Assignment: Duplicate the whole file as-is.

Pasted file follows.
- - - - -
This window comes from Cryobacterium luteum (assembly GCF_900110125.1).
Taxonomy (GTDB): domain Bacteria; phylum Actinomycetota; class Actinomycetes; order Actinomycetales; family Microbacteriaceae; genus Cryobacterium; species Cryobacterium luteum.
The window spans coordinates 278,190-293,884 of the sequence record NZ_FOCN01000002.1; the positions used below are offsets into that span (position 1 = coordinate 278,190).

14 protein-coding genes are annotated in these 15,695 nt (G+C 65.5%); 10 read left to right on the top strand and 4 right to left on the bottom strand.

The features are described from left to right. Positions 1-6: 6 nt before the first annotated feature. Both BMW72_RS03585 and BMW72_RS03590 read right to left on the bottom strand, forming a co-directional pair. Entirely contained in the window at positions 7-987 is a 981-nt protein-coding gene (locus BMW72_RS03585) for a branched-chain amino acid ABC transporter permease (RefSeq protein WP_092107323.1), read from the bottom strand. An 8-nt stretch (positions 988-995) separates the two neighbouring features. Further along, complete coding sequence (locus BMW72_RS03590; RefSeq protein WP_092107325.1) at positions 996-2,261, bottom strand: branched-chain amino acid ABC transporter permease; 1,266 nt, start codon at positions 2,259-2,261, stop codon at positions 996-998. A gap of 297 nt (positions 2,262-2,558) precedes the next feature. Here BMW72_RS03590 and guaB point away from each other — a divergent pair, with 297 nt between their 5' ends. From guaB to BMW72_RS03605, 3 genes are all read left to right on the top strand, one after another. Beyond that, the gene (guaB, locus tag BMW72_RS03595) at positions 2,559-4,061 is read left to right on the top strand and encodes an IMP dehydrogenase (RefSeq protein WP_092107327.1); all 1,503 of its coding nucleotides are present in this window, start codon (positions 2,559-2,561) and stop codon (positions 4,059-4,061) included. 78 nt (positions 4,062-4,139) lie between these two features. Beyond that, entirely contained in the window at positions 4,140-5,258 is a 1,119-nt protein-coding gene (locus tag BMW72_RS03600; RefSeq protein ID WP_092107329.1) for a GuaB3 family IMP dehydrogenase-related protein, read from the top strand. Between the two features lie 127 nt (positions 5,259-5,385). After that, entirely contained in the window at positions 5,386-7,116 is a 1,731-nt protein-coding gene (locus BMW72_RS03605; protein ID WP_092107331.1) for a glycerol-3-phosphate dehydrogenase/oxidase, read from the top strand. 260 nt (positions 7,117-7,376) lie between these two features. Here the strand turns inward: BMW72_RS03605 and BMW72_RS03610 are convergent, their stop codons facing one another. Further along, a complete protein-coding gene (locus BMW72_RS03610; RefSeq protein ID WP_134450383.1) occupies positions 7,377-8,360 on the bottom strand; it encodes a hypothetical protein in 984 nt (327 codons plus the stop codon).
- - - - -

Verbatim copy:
This window comes from Cryobacterium luteum (assembly GCF_900110125.1).
Taxonomy (GTDB): domain Bacteria; phylum Actinomycetota; class Actinomycetes; order Actinomycetales; family Microbacteriaceae; genus Cryobacterium; species Cryobacterium luteum.
The window spans coordinates 278,190-293,884 of the sequence record NZ_FOCN01000002.1; the positions used below are offsets into that span (position 1 = coordinate 278,190).

14 protein-coding genes are annotated in these 15,695 nt (G+C 65.5%); 10 read left to right on the top strand and 4 right to left on the bottom strand.

The features are described from left to right. Positions 1-6: 6 nt before the first annotated feature. Both BMW72_RS03585 and BMW72_RS03590 read right to left on the bottom strand, forming a co-directional pair. Entirely contained in the window at positions 7-987 is a 981-nt protein-coding gene (locus BMW72_RS03585) for a branched-chain amino acid ABC transporter permease (RefSeq protein WP_092107323.1), read from the bottom strand. An 8-nt stretch (positions 988-995) separates the two neighbouring features. Further along, complete coding sequence (locus BMW72_RS03590; RefSeq protein WP_092107325.1) at positions 996-2,261, bottom strand: branched-chain amino acid ABC transporter permease; 1,266 nt, start codon at positions 2,259-2,261, stop codon at positions 996-998. A gap of 297 nt (positions 2,262-2,558) precedes the next feature. Here BMW72_RS03590 and guaB point away from each other — a divergent pair, with 297 nt between their 5' ends. From guaB to BMW72_RS03605, 3 genes are all read left to right on the top strand, one after another. Beyond that, the gene (guaB, locus tag BMW72_RS03595) at positions 2,559-4,061 is read left to right on the top strand and encodes an IMP dehydrogenase (RefSeq protein WP_092107327.1); all 1,503 of its coding nucleotides are present in this window, start codon (positions 2,559-2,561) and stop codon (positions 4,059-4,061) included. 78 nt (positions 4,062-4,139) lie between these two features. Beyond that, entirely contained in the window at positions 4,140-5,258 is a 1,119-nt protein-coding gene (locus tag BMW72_RS03600; RefSeq protein ID WP_092107329.1) for a GuaB3 family IMP dehydrogenase-related protein, read from the top strand. Between the two features lie 127 nt (positions 5,259-5,385). After that, entirely contained in the window at positions 5,386-7,116 is a 1,731-nt protein-coding gene (locus BMW72_RS03605; protein ID WP_092107331.1) for a glycerol-3-phosphate dehydrogenase/oxidase, read from the top strand. 260 nt (positions 7,117-7,376) lie between these two features. Here the strand turns inward: BMW72_RS03605 and BMW72_RS03610 are convergent, their stop codons facing one another. Further along, a complete protein-coding gene (locus BMW72_RS03610; RefSeq protein ID WP_134450383.1) occupies positions 7,377-8,360 on the bottom strand; it encodes a hypothetical protein in 984 nt (327 codons plus the stop codon).